Moving On From Death.
Death has a way of awakening your spirit, a swift reminder that we must live. I've found myself falling more and more into a place of complete self submission. A place that has no room for negativity and dishonesty. I recently lost my Grandmother, a woman that I loved deeply. She spent much of her life balancing motherhood and the reality that she would never walk again without her leg braces and crutches due to an improperly treated respiratory disease she got after giving birth. She had to give up so many of her dreams, yet she created a legacy and life for herself and children. She lived to be 86 years old and touched many lives while she was on Earth.
My husband has lost his Grandfather two weeks after my Grandmother died. Here we are losing the eldest people in our family, while raising the youngest (our 9 month old daughter). Wednesday night my husband's grandfather held our daughter and kissed her right on her forehead as if he was transferring his energy and legacy into her spirit. The very next day he died at home in the exact chair he held her in the night before.
What I learned from my sister's death and everyone else I've lost after her is that life goes on. It may be the hardest lesson I had to accept and the one that makes me feel the worse. I have experienced complete and utter joy in my life after the death of people who I would have otherwise thought I would die without. I have experienced happiness and success, love and growth, laughter and new friendships. My loved ones haven't been forgotten and their impact is forever present in my daily actions. The harsh reality is that there is life after death and no matter how badly we love people, we can move on from their absence.
Life will always continue. We can either surrender to our sorrow and face each day with a heavy heart and pain or we can accept our lives are forever changed. But joy is a real possibility after heartache. I remember the first time I laughed after my sister died, I felt like the worst person in the world. Did this mean I didn't love her because I found something funny? Did I mourn her enough?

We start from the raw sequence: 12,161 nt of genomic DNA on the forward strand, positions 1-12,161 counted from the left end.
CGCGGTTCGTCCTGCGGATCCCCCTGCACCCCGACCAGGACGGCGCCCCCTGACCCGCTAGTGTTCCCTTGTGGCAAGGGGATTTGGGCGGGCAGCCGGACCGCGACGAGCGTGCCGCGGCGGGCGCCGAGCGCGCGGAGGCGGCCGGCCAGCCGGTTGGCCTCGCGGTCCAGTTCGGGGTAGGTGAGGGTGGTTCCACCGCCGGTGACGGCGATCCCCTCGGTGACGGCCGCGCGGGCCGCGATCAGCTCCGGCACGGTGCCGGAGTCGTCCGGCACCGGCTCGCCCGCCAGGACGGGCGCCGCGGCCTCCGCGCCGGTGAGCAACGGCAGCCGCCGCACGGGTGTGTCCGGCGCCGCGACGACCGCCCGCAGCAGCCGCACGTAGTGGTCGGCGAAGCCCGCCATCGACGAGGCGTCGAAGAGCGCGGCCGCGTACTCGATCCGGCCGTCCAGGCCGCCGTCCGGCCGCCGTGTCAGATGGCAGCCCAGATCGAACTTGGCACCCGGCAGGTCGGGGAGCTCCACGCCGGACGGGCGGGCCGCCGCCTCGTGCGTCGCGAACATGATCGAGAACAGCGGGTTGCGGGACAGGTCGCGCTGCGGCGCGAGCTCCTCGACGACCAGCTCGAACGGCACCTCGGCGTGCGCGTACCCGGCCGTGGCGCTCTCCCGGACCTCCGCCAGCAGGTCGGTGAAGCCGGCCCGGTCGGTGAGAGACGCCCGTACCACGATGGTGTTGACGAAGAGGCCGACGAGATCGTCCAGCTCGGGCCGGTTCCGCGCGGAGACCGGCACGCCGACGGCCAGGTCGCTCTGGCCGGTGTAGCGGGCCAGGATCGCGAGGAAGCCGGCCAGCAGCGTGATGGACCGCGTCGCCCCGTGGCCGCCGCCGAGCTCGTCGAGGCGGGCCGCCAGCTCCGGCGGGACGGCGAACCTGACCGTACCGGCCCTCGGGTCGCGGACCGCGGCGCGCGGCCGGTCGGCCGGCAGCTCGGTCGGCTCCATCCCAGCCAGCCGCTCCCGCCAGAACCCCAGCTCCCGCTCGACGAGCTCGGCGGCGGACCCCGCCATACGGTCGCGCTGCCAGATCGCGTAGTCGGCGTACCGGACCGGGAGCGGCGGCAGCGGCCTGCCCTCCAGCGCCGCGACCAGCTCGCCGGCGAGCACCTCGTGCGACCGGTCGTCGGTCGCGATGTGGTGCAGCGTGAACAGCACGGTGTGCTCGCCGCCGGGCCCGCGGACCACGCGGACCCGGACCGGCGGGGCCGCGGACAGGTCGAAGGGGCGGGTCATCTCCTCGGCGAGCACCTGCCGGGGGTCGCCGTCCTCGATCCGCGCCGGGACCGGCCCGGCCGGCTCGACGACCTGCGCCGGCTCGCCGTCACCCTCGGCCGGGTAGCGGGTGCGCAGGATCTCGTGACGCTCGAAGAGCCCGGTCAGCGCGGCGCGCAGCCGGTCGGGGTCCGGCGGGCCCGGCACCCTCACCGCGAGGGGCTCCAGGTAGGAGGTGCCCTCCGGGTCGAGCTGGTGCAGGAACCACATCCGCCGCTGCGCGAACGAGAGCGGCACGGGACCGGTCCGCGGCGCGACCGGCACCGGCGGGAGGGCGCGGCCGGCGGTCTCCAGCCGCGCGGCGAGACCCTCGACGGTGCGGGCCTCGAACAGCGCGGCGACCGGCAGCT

When you experience loss you realize that you never get over someone being dead that was once alive and apart of your life. They aren't living in a different state. You aren't arguing where they will eventually forgive you; they are dead. They can never, ever come back. There is nothing you could ever do to change the reality that you have to let them go. No matter how hard you cry, angry you get, sad you feel, they will never, ever come back. Once I was honest with myself and realized that I had zero control over death, I began to really live life. I can carry my sister in my heart and actions. I can keep her memory alive by simply living my own life. It doesn't make it hurt any less, especially on the days when you just want to hide under your blankets until the hole in your heart is somehow replaced. However it does allow you to be honest with yourself and those around you. It allows you to take complete control over what you allow to define you in life.
You can let death and that can include the ending of life, love, jobs or relationships define you negatively or positively. Or you can accept that something really shitty has happened in your life. It hurts, it's hard and it really doesn't make you feel good at the moment. However, you will get over it, through it, and come out on the other side fully functioning (If you make the choice to do so). We all have pain that lives inside us. It can either be apart of us or take over us. I consciously pick joy every single day. Those moments when I miss the ones I love and I feel their absence more than I would like. I intentionally find ways to create new memories with the people I still have here on Earth.
If you find yourself having a hard time dealing with death, find a way to live. Celebrate your ability to create new forms of joy. They are never coming back and that pain will never leave you. It will however become manageable and not as suffocating if you intentionally make an effort to release it.
I know the death of a child is often much harder to deal with than that of an 86 year old woman. I know my sister's death had me cursing God while my grandmother's reminded me to pray more. Death can get really dark and the unexplainable, terrible, horrible feelings of despair and loneliness can often choke you before you get a chance to breathe. You have to fight that pain with everything you have. You have to use every ounce of light in your life to envelope yourself with it. You have to fight sadness with every ounce of intentional joy you have.